I spoke with my son Elliott last night. He was a little discouraged that he spent his birthday and Christmas and New Year’s Eve in jail this year.

Elliott has one roommate who is there for allegedly raping a man at gunpoint and just had nine embellishments added. One is a RICO (racketeering) charge. Another roommate is there for allegedly murdering someone. His own mother is testifying against him for the state.

So here is my son, with schizophrenia, sharing a cell with two people most of us wouldn't want to share a neighborhood with and he’s still in good spirits. He’s not delusional at the moment and is in much better shape than he was last year at this time. The state’s providing him with his shots and on time. We’ve learned to take this day by day. Every night he calls me and I always pray for him and the other inmates I’ve gotten to know. Some write to me and some I buy things for because their families have abandoned them. My son has shown me a world I never knew existed. He has grown my heart in ways I didn't know it could grow.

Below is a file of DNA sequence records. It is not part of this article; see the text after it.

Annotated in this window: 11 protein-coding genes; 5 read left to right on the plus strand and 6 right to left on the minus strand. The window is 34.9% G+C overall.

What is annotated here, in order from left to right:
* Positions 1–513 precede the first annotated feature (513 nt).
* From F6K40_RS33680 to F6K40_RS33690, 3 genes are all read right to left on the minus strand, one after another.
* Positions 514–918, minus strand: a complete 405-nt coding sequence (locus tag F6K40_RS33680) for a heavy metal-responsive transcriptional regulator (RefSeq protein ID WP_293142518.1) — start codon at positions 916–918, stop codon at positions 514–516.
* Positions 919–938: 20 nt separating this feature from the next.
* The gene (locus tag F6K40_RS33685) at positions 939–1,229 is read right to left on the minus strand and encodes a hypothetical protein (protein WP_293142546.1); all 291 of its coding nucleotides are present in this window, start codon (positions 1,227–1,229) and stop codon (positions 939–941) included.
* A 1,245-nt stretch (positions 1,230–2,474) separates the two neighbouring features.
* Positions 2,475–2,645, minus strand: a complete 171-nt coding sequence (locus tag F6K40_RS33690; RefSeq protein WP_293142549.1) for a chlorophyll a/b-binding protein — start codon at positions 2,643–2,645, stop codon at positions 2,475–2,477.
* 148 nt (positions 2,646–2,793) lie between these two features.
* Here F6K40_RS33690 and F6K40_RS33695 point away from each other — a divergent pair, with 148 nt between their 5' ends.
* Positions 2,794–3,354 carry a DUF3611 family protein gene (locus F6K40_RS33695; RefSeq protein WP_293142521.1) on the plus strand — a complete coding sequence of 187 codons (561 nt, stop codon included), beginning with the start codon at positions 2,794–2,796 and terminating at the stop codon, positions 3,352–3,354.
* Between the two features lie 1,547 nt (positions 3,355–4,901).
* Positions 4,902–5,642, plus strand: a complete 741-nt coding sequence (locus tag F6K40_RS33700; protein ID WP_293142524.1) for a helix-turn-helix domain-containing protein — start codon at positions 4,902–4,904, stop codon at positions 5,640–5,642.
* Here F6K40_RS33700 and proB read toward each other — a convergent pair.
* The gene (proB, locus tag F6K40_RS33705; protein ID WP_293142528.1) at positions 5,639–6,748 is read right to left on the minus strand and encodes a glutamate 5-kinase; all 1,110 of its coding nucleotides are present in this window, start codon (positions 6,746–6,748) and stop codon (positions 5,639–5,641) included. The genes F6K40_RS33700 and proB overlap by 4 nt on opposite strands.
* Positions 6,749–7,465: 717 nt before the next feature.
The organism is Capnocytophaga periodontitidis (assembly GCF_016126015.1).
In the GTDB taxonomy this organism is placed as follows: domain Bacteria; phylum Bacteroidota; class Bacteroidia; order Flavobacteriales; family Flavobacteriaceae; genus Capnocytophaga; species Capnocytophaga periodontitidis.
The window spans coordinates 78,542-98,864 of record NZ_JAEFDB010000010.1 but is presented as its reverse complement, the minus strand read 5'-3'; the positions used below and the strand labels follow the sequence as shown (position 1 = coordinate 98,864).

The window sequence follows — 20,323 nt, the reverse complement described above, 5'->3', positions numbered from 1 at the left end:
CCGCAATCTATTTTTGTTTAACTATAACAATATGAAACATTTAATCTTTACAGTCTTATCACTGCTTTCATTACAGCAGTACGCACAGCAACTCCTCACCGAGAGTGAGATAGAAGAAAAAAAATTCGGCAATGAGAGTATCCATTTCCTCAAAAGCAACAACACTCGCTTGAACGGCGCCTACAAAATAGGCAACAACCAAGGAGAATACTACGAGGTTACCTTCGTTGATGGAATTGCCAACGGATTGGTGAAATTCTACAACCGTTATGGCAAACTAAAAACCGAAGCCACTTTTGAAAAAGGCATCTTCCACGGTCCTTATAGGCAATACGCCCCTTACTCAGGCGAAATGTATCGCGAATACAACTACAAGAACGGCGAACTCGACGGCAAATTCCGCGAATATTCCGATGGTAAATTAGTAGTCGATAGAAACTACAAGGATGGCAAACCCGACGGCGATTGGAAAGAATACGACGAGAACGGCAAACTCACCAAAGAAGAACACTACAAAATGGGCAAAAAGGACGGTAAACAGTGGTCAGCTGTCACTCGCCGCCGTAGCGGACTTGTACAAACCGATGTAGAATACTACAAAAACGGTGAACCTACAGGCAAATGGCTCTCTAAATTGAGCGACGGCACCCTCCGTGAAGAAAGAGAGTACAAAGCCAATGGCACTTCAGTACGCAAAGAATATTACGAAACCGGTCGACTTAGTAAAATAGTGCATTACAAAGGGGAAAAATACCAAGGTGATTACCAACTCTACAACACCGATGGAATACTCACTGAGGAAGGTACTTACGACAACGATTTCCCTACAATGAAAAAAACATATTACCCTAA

Elliott is my Daniel who lives in the lion’s den. He lives with hardened criminals — some have killed multiple people — and he does it with no fear. He actually moves past no fear to sympathy and empathy for many of them. He gives them his commissary when they first come in, makes sure everyone has coffee, and helps them in any way he can. He surmounts his own pain to help others. I can't imagine what his life is like, and I can’t imagine how I would handle the situation but he does it with such grace. He amazes me with all he’s been through. He amazes me.

Elliot remains my hero — he’s still the bravest person I’ve ever met. Our children, with broken minds, are beautiful souls in so many ways. If only the world could see…

Read Tamara’s post on this blog, “One Day at a Time,” September 20, 2018, in the archives on the right.

Read Tamara’s blog, Health Mind Ministry. Click here.

Elliott working on a helicopter when he was a helicopter mechanic in the US Marine Corp.

Elliott working on a helicopter when he was a helicopter mechanic in the US Marine Corp.